Visit: 19th February 2016
This February Natalie and I went to Japan for a week-long trip to a part of the world neither of had really explored before. The land of the rising sun is 9 hours ahead of Britain in the winter, so we spent the whole trip adjusting to the jet-lag and as I write this, having returned home, I am jet-lagged again in the other direction. It was a wonderful trip, full of fascinating cultural differences. The four World Heritage Sites we visited were all located in the southern half of the country, but we began our visit with two days of general sightseeing in Tokyo, which I’ll tell you about before we go on. Skip to beneath the photo of the sea lions if you only want to read about the WHS of Himeji-jo.
We flew out on Turkish Airlines, stopping to change planes in Istanbul on the way to Tokyo Narita. Arriving late on a Sunday evening we activated our Japan Rail passes at the airport. The Japan Rail pass allows unlimited travel on JR trains. This covers most lines you might want to take, but there are many exceptions, making it a slightly Byzantine task to plan a rail journey. To compensate for that, the trains run with world-beating timeliness – in Japan a delay of even one minute is something the staff consider to be very shameful. We boarded a Narita Express train to the simply named Tokyo station – one of the world’s busiest. At this time of night, however, it was quiet, so we stopped off for a celebratory arrival meal before walking to our hotel in the Tsukiji district.
Tsukiji is famous in Japan as the location of the world’s largest fish market. An early-morning visit to the market is a popular tourist activity, but to see the famous tuna auctions you have to get there early. The tours begin at 5am, but to be sure of getting one of the 120 places you need to arrive as early as 3am! On our second morning there we were recipients of some inexplicable luck when we showed up at 5.15am to find tourists being told with evident relish by a Takeshi’s Castle-type guard that there were no places left that day. As we meekly turned to go back to our room and get some more sleep he motioned to me to come over and pulled out two visitor tabbards he had stashed under his coat, conspiratorially murmuring not to let others see them and to go through the door behind him. As we walked into the waiting room with 58 others awaiting the 5.40am tour I could see him gleefully informing new arrivals that they had arrived too late. I still have no idea why we were picked, but that is the story of how we got into the tuna market auction.
The tour itself is simply an opportunity to watch the auctions take place of the morning’s haul of tuna. Hundreds of the freshly caught tuna lay on the floor as buyers working on behalf of the world’s finest sushi joints walked between them, sampling the flesh and deciding the prices worth paying and which particular fish they were interested in taking back to the masters in the kitchens of Tokyo and beyond. Tsukiji Market has been getting a lot of press lately because in November it is due to be relocated (against most traders’ wishes) to a new, modern premises in a different part of the city. The current site clearly shows its age, and it was certainly not designed with tourists in mind. It is a challenge to avoid being knocked over by the pinball-style whizzing of electric carts here there and everywhere, presenting a health and safety hazard that would not be allowed to coexist with sightseers in the UK, I’m sure of that.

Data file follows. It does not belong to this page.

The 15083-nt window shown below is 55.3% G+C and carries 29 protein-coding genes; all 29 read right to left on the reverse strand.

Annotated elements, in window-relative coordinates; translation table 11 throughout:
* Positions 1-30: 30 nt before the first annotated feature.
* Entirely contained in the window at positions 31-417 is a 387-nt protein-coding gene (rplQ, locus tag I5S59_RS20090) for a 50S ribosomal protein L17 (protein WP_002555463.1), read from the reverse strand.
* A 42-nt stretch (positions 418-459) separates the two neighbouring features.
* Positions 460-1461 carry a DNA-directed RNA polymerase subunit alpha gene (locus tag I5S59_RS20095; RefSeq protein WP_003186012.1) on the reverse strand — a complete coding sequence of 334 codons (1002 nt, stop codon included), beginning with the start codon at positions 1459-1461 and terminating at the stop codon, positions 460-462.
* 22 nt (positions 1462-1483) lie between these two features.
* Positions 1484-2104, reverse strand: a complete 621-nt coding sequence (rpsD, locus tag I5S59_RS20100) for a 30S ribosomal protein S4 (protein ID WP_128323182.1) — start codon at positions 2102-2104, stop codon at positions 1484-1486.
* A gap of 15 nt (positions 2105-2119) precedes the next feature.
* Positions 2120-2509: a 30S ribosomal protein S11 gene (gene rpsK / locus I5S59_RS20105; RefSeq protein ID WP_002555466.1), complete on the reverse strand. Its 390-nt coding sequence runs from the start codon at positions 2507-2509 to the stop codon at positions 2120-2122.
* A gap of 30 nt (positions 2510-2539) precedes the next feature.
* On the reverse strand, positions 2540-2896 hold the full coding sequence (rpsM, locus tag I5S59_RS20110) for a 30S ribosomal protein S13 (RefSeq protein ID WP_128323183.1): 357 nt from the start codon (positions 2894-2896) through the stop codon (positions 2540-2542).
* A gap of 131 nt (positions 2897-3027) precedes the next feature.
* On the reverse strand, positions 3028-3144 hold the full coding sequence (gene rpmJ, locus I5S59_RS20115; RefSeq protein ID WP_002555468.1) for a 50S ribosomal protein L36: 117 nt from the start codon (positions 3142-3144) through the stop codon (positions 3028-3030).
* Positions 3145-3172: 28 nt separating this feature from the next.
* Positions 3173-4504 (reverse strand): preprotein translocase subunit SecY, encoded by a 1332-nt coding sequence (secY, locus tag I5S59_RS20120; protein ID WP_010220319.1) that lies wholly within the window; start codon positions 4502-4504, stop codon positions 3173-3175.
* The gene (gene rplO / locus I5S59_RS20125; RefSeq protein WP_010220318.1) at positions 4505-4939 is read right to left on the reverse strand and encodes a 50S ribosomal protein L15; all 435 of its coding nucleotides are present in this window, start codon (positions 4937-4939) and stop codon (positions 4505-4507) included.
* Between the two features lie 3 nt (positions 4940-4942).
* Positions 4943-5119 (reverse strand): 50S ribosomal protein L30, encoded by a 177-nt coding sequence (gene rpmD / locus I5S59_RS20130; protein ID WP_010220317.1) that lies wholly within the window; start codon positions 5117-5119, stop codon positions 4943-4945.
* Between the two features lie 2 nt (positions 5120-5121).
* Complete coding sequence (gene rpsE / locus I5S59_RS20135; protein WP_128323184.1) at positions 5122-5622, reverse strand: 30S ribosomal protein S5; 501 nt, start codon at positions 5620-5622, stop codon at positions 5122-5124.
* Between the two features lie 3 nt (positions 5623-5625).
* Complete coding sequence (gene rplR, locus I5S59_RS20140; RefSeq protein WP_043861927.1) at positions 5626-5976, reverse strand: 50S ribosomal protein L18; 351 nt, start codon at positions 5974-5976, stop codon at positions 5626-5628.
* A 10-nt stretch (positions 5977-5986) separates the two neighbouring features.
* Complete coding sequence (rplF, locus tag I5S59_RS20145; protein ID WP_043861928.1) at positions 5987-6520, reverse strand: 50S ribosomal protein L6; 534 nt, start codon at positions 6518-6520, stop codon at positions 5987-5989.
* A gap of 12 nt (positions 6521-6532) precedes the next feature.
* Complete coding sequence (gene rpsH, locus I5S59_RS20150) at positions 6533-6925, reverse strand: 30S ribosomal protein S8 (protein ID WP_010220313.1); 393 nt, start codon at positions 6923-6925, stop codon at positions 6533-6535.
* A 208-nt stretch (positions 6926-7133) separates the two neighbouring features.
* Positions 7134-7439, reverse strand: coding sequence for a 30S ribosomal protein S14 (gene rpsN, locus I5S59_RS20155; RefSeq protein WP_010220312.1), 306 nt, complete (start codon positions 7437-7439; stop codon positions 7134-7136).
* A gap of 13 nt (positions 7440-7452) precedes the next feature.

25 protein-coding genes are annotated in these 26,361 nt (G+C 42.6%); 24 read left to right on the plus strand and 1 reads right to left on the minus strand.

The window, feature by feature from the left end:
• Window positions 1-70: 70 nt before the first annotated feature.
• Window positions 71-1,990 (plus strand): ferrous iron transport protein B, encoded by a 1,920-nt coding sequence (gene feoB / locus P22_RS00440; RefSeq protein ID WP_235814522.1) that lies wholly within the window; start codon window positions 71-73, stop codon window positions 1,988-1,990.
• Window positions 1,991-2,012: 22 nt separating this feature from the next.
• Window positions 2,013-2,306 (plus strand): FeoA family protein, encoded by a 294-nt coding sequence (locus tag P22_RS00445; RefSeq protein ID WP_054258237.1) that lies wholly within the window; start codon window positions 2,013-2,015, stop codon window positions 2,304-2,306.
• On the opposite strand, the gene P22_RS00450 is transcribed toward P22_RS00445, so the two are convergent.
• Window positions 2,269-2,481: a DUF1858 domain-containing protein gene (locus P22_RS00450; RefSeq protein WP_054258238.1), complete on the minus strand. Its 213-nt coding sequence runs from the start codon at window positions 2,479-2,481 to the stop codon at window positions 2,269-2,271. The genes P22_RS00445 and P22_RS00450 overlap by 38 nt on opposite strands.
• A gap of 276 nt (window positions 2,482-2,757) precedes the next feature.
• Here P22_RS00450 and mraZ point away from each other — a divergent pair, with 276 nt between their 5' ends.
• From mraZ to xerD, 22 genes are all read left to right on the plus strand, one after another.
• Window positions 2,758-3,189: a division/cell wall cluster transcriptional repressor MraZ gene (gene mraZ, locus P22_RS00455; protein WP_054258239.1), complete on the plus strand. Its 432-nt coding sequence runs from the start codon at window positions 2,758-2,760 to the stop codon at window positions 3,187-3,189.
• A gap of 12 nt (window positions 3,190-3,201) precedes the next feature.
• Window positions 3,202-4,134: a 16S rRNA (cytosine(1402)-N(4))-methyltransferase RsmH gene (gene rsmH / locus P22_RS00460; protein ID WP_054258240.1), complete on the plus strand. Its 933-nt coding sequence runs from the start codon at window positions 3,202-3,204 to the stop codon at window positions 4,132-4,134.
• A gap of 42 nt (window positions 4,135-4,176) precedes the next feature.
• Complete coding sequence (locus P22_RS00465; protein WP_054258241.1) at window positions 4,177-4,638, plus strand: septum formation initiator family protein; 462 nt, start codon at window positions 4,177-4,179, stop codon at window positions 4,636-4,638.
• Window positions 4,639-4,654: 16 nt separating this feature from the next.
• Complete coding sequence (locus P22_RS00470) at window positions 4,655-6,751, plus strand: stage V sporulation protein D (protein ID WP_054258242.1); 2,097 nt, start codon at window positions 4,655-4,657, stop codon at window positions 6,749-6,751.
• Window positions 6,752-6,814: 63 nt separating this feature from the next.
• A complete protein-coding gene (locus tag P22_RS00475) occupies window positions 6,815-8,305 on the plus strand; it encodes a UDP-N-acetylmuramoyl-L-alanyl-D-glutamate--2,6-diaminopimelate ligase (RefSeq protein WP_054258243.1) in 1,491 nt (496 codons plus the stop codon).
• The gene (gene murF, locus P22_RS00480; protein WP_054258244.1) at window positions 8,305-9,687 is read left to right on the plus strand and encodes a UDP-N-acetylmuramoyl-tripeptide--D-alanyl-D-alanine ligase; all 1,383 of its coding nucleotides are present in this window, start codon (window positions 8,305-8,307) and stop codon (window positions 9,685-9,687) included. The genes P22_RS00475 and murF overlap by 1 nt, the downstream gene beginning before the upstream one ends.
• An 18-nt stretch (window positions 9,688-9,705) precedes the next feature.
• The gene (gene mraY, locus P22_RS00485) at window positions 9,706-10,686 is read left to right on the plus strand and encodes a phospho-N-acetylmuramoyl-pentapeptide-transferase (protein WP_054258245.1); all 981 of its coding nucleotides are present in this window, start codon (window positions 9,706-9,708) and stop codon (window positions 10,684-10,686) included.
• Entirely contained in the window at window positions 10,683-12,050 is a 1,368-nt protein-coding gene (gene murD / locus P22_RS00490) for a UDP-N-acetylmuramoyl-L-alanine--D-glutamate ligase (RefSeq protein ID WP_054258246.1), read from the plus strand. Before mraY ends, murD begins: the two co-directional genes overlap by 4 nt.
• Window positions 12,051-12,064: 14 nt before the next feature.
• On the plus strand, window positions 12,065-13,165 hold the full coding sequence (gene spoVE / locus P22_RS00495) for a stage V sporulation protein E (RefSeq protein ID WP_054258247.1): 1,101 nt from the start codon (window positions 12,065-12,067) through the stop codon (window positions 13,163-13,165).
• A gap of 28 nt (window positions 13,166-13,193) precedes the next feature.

Around the market an array of stalls and restaurants are open from the crack of dawn. Their proximity to the market enables them to offer unbeatably fresh fish, making a trip to the market an opportunity to sample the joys of fresh sushi at rock-bottom prices. On both of our mornings in Tokyo we did just this. Below is a typical plate (from left to right: fatty tuna, medium-fatty tuna, lean tuna, seared fatty tuna, fatty tuna with green onions).
Often these sushi bars only have room for a dozen or so diners. It is exciting to see the chefs at work on the other side of the counter preparing your order.
Later on our first day in Tokyo we went for some more general sightseeing. From our home station of Tsukiji we took the Hibiya line west across town, changing onto the Yamanote circular line to go one stop north to Shibuya. This is the site of the famous ‘busy junction’ that might be what you think of when asked to think of Japan. The photo below was taken at 11.25 on a Monday morning – hardly rush hour admittedly, but we had expected more people than this!
From Shibuya we walked north to Harajuku, a district known for its teenagers and faddish fashion. We then caught another Yamanote line train north a stop to Shinjuku – a district of skyscrapers, offices, shopping malls and bars. We had been advised that a good place to get a view of the city was from the 202 metre-high observation deck of the Tokyo Metropolitan Government building. Unfortunately the weather wasn’t good enough to see Mount Fuji, but it did allow enough visibility to see most of the city’s urban centre.
Tokyo is by most measures the world’s largest city (it is often referred to as more of a group of cities that have merged together), with some 38 million people overall. We came down from the tower and sought out a the Taiwanese restaurant called Din Tai Fung – a chain of restaurants famous for its dumplings that only exists in Pacific Rim countries (and Dubai). I love the place, and I am sure it would do well in London – so I hope it comes to set up shop soon. The hot and sour soup is a personal favourite. Yes that is a mountain of pepper on top.
The food in Tokyo – and Japan as a whole – is excellent, and it is far more than just sushi. With the exception of Din Tae Fung we kept it Japanese the whole trip, mostly eating ramen and soba (noodle dishes with thick and thin broths, respectively, and slices of meat or tempura-battered seafood/veg atop). We couldn’t get into any of the hyper-trendy places I had read about, so satisfied ourselves with more ordinary but still excellent places. Ippudo is a ramen chain that we really liked – eating there in both Tokyo and Osaka. In writing this blog post I’ve just discovered that the chain has branches in London – win! The Japanese have a phrase for lovers of ramen – they call them Ramen Freaks. I might just qualify for that soubriquet myself soon.